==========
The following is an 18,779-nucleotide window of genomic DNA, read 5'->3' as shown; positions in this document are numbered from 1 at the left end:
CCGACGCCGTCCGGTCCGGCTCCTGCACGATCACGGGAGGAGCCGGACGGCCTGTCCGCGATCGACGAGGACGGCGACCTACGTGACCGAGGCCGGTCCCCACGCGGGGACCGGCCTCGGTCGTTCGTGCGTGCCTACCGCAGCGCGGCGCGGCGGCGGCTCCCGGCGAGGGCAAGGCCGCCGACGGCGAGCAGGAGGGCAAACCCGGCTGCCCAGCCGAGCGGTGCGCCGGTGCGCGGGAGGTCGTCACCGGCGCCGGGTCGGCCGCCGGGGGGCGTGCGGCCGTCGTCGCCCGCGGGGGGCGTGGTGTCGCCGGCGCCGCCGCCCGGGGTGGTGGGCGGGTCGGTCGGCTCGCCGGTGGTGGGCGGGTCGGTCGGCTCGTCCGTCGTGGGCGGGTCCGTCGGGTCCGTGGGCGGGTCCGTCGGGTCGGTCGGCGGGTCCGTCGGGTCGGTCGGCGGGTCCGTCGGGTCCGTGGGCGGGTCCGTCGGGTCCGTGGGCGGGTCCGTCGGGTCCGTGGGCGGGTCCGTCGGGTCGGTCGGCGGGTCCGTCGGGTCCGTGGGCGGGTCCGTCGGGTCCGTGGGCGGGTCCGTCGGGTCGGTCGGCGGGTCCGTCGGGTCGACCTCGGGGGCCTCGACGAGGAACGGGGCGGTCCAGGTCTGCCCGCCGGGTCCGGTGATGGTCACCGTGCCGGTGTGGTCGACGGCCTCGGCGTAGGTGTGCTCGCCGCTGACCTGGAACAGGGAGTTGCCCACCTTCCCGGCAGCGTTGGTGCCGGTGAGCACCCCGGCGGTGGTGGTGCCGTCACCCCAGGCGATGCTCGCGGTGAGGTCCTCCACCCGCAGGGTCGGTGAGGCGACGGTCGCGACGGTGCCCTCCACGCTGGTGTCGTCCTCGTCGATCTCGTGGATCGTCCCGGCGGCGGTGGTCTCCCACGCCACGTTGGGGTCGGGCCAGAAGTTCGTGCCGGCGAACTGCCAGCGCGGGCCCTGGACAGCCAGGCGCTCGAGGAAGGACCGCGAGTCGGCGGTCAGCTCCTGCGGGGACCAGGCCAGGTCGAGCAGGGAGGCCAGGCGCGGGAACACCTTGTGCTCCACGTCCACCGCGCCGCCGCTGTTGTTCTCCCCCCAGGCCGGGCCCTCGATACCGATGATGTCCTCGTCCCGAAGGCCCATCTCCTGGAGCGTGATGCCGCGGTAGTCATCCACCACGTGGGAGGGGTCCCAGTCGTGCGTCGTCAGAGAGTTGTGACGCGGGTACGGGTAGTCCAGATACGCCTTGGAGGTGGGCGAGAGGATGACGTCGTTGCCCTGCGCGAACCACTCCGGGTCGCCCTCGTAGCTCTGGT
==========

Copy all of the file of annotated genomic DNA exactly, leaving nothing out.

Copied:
The following is an 18,779-nucleotide window of genomic DNA, read 5'->3' as shown; positions in this document are numbered from 1 at the left end:
CCGACGCCGTCCGGTCCGGCTCCTGCACGATCACGGGAGGAGCCGGACGGCCTGTCCGCGATCGACGAGGACGGCGACCTACGTGACCGAGGCCGGTCCCCACGCGGGGACCGGCCTCGGTCGTTCGTGCGTGCCTACCGCAGCGCGGCGCGGCGGCGGCTCCCGGCGAGGGCAAGGCCGCCGACGGCGAGCAGGAGGGCAAACCCGGCTGCCCAGCCGAGCGGTGCGCCGGTGCGCGGGAGGTCGTCACCGGCGCCGGGTCGGCCGCCGGGGGGCGTGCGGCCGTCGTCGCCCGCGGGGGGCGTGGTGTCGCCGGCGCCGCCGCCCGGGGTGGTGGGCGGGTCGGTCGGCTCGCCGGTGGTGGGCGGGTCGGTCGGCTCGTCCGTCGTGGGCGGGTCCGTCGGGTCCGTGGGCGGGTCCGTCGGGTCGGTCGGCGGGTCCGTCGGGTCGGTCGGCGGGTCCGTCGGGTCCGTGGGCGGGTCCGTCGGGTCCGTGGGCGGGTCCGTCGGGTCCGTGGGCGGGTCCGTCGGGTCGGTCGGCGGGTCCGTCGGGTCCGTGGGCGGGTCCGTCGGGTCCGTGGGCGGGTCCGTCGGGTCGGTCGGCGGGTCCGTCGGGTCGACCTCGGGGGCCTCGACGAGGAACGGGGCGGTCCAGGTCTGCCCGCCGGGTCCGGTGATGGTCACCGTGCCGGTGTGGTCGACGGCCTCGGCGTAGGTGTGCTCGCCGCTGACCTGGAACAGGGAGTTGCCCACCTTCCCGGCAGCGTTGGTGCCGGTGAGCACCCCGGCGGTGGTGGTGCCGTCACCCCAGGCGATGCTCGCGGTGAGGTCCTCCACCCGCAGGGTCGGTGAGGCGACGGTCGCGACGGTGCCCTCCACGCTGGTGTCGTCCTCGTCGATCTCGTGGATCGTCCCGGCGGCGGTGGTCTCCCACGCCACGTTGGGGTCGGGCCAGAAGTTCGTGCCGGCGAACTGCCAGCGCGGGCCCTGGACAGCCAGGCGCTCGAGGAAGGACCGCGAGTCGGCGGTCAGCTCCTGCGGGGACCAGGCCAGGTCGAGCAGGGAGGCCAGGCGCGGGAACACCTTGTGCTCCACGTCCACCGCGCCGCCGCTGTTGTTCTCCCCCCAGGCCGGGCCCTCGATACCGATGATGTCCTCGTCCCGAAGGCCCATCTCCTGGAGCGTGATGCCGCGGTAGTCATCCACCACGTGGGAGGGGTCCCAGTCGTGCGTCGTCAGAGAGTTGTGACGCGGGTACGGGTAGTCCAGATACGCCTTGGAGGTGGGCGAGAGGATGACGTCGTTGCCCTGCGCGAACCACTCCGGGTCGCCCTCGTAGCTCTGGT